Some of the entities selling through Amazon, both new and used, have some strange prices, ranging from $120.09 (used) to $375.46 (new). (I will assume the $1,999.12 entries are a mistake.)

I have a friend who used to sell gardening books online. I asked her about some of the totally stupid prices and she offered this explanation.

In order to get your store listed in some directories, as well as places like ABE Books, you needed, at that time, to have X number of books in inventory. Often the sellers didn't have that many on hand, so they'd find some obscure books that they figured nobody would order (nothing personal Doug, but you have to admit it's a rather small niche market) price it so that even if somebody was interested in the subject, they wouldn't order it from that seller (or if they did, the seller could simply buy a copy on Amazon for $100, ship it and make $1800) and then they would be able to say "Yep, I've got 2,000, or whatever the magic number was, books in stock, here's my list and pricing, with say 1,000 of them being overpriced "ghosts" that they don't actually have.

It is by far the most logical explanation I've heard, since it's actually pretty dang common to see a book that's not a collectible or rare book priced for totally stupid money on Amazon. Far too many to think that the guy really believes your book is worth $2K per copy.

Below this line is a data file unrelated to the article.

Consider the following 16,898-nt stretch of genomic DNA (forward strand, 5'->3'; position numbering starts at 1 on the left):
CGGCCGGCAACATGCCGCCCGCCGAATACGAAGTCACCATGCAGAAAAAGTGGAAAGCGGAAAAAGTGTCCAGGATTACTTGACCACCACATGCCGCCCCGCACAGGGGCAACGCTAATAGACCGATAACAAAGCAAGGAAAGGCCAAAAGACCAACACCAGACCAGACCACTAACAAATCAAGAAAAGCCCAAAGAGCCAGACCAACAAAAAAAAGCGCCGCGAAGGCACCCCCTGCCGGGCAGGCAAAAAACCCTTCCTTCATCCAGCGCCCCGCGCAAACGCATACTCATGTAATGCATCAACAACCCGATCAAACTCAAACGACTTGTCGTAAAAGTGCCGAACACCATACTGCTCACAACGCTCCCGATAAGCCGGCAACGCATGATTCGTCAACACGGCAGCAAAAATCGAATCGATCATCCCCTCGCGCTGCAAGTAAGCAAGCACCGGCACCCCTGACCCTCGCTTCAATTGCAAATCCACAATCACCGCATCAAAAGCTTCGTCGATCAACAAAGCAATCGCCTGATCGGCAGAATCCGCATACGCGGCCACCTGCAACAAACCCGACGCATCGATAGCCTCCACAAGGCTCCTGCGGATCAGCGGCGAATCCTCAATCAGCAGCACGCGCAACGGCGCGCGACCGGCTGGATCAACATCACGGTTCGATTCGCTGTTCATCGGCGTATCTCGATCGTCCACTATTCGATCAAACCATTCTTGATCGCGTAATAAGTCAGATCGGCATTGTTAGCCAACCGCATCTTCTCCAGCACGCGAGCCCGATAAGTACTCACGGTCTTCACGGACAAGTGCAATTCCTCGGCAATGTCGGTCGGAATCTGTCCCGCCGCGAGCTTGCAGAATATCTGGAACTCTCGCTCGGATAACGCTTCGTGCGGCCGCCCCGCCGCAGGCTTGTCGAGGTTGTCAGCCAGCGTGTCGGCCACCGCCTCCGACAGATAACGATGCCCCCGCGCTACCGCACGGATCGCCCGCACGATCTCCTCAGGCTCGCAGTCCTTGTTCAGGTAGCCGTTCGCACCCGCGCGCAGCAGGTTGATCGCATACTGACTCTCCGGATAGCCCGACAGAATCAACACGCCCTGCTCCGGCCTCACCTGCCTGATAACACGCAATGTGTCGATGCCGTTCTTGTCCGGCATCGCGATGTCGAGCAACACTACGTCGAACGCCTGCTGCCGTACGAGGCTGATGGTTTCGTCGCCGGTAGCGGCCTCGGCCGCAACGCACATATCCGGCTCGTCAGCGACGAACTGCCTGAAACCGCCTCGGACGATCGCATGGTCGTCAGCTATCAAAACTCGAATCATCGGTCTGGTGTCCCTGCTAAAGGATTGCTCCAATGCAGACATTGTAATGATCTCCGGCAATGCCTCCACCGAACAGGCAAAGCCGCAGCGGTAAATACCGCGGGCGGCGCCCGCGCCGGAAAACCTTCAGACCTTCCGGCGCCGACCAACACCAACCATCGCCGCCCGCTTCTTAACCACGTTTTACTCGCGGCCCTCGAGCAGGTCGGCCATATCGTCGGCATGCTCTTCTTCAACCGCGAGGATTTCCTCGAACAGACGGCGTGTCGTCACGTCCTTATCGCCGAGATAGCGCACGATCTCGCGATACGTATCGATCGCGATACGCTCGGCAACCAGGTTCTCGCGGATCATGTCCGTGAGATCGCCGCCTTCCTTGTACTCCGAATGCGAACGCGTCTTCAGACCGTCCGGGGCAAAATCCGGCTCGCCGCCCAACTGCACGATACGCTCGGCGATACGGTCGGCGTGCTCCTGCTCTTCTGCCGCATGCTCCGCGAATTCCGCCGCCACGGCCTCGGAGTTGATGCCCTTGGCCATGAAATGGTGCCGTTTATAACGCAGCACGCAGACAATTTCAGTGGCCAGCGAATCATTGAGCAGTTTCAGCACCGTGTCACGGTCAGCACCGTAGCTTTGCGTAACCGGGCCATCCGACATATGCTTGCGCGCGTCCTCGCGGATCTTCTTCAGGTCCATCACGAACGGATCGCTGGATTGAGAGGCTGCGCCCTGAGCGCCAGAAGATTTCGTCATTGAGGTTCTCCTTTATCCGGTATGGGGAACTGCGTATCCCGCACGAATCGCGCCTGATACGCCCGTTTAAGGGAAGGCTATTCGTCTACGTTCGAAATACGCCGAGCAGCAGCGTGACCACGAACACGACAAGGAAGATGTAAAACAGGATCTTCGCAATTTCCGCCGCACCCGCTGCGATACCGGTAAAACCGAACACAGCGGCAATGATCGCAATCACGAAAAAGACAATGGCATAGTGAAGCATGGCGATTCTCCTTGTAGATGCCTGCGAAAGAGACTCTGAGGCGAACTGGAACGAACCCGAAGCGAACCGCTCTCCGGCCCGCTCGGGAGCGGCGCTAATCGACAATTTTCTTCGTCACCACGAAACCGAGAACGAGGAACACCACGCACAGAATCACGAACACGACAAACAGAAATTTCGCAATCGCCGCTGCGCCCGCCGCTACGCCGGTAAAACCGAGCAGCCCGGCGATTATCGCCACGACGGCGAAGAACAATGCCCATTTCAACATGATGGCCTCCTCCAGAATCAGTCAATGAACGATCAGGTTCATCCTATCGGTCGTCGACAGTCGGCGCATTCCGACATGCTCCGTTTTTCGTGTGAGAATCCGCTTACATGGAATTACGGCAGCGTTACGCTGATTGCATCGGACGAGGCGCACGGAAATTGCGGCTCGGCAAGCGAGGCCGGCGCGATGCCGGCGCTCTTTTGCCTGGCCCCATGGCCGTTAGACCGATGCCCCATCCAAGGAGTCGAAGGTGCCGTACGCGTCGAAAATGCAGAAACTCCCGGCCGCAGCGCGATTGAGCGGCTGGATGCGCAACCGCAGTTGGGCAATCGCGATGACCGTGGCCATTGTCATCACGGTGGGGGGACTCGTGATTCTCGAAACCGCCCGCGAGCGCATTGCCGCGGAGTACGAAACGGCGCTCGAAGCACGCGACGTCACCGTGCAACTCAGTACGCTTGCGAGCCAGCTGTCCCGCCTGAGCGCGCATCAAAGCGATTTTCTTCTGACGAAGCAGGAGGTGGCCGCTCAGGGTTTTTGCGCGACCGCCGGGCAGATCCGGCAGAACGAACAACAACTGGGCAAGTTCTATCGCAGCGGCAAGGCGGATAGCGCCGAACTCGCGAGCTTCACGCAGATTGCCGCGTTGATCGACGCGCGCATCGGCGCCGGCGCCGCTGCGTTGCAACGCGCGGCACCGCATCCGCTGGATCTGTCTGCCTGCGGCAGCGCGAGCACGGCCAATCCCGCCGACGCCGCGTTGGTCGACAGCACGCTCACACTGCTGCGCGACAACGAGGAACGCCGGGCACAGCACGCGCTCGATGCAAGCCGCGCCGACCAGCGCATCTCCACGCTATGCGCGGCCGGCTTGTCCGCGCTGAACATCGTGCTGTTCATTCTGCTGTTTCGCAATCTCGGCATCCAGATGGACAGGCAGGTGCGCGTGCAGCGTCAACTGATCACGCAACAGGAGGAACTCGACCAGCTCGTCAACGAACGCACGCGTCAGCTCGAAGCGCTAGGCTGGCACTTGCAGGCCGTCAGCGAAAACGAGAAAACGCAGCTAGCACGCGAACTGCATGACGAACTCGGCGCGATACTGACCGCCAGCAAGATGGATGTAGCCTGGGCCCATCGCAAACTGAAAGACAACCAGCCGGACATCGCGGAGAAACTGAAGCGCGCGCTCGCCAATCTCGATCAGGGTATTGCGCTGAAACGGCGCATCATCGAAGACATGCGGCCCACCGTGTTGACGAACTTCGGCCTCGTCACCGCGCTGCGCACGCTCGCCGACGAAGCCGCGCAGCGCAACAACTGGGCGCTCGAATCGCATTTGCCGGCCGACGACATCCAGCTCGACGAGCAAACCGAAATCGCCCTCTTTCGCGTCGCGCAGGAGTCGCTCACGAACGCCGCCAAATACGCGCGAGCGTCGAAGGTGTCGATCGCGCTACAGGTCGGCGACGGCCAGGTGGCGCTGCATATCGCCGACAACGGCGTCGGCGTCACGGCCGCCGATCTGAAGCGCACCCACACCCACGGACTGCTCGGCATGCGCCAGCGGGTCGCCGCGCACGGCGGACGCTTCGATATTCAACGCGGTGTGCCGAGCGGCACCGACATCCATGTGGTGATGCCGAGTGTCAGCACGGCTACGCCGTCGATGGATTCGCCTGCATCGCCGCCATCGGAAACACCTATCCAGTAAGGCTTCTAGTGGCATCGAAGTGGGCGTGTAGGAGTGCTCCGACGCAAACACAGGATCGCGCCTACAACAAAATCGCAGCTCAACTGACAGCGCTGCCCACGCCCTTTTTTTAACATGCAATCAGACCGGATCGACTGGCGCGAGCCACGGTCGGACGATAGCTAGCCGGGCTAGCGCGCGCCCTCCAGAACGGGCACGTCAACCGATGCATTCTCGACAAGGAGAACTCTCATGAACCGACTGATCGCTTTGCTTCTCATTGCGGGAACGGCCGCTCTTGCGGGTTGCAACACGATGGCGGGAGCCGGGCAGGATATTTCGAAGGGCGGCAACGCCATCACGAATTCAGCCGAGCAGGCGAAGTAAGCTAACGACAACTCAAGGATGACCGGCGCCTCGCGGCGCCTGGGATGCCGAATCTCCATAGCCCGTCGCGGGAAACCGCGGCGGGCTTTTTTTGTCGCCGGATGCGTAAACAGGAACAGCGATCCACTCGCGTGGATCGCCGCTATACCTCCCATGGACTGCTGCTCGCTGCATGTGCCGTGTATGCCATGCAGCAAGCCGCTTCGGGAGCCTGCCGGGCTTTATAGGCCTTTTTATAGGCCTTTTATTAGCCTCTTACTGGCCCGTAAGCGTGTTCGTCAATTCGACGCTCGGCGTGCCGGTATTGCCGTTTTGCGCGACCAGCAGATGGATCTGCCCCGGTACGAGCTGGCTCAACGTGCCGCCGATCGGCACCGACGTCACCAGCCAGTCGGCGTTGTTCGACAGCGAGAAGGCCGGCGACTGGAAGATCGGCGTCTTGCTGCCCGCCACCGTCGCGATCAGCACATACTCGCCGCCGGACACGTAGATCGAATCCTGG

The opposite of this approach is the guy who sells thrift store used books for $0.01, then charges $20 shipping and handling and hopes you don't notice that part.

Author:  cjvrr [ Sat Apr 11, 2015 10:57 pm ]
Post subject:  Re: Civil Engineering for Outdoor Railroads

Why not cut out publishing altogether and offer it as a PDF Or word document directly? Most technical manuals I obtain for work are all 'e' books. Totally searchable and if you need to have a paper copy you can print the whole thing or just the pages you need.

Author:  Dougvv [ Sun Apr 12, 2015 1:38 am ]
Post subject:  Re: Civil Engineering for Outdoor Railroads


Good point. I've sold about 10-25 of volume 1 and about 10-15 of volume 2 that way. Not much demand and mostly comes from non-North American countries (cut postage)

If anyone wants that version feel free to contact me.

Doug vV